Pull the bed out from the wall, vacuum the floor, dust out all the dust bunnies. Do it in broad daylight or with all the lights on. Become familiar with every crack and cranny. You can also take the bed apart and vacuum the mattress and dust all the parts of the bed with an old cloth if you like. I predict you will have to do this only once because then you will have kinesthetically registered all the "scary" parts of your room and your deepest being will "know" that there are no demons in it.

 

Or whatever your problem area is. Maybe it's the closet beneath the staircase.

 

I learned this method from a poem in a reader in elementary school. I don't know who wrote it. The title was Giant Fear. There was a picture of a boy about age 10, and behind him was a fading column of smoke that had been his Giant Fear.

 

The Giant Fear followed him everywhere. Finally, he turned around, looked Giant Fear in the eye, and said, "WHO ARE YOU?"

 

The Giant grew thinner, and smaller, and finally disappeared in a wisp of smoke.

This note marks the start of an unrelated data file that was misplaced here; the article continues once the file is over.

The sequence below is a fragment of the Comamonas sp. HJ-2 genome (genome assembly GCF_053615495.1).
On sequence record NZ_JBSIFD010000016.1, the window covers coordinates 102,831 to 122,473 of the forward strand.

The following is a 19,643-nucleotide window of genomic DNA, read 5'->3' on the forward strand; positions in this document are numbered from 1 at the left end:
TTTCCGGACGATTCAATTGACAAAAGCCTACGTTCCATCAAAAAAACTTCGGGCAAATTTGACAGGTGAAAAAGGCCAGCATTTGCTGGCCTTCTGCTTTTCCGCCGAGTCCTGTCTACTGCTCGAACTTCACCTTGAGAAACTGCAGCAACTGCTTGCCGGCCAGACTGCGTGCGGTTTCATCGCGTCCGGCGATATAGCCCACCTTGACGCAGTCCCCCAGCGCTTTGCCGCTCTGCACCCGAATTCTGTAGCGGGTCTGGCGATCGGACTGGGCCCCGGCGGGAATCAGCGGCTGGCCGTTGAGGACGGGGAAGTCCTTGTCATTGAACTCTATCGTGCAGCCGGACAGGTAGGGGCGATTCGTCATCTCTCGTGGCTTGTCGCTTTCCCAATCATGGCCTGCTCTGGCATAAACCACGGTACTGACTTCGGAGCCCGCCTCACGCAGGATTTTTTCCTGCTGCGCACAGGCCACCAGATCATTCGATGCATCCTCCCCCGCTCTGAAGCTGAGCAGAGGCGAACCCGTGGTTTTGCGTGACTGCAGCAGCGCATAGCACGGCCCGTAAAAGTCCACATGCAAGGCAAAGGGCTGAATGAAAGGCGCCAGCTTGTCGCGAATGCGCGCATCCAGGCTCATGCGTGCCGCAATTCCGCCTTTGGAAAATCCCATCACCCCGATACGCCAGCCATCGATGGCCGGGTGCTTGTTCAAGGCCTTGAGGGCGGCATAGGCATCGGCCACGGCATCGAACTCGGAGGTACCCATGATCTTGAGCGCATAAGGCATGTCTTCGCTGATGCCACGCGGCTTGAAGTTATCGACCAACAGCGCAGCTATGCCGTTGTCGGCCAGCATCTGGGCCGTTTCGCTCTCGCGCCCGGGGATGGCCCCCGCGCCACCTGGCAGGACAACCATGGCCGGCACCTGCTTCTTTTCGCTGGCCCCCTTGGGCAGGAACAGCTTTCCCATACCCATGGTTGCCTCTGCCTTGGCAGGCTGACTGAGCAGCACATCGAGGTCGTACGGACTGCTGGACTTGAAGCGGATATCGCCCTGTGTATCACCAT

That poem helped me deal with fears as a child and I continue to apply the method today. I find that if I investigate the thing that I fear such as going into the dark room and touching this and that just so I feel familiar with what's in it and all the sounds it makes (houses make funny sounds, the sounds of my footsteps on the floor, the sounds the door makes), and understand it--all of this helps. For larger problems of life, if I check out all the things that could possibly happen pro and con, and realize that yeah, I could deal with a worst-case scenario, that helps reduce the anxiety.

 

However, sometimes "left-over feelings" won't go away. I've learned that I have to be accepting of this and be gentle to myself regarding this. Just hug my "little girl within" and let her feel her fear. Usually, that soon relieves the fear.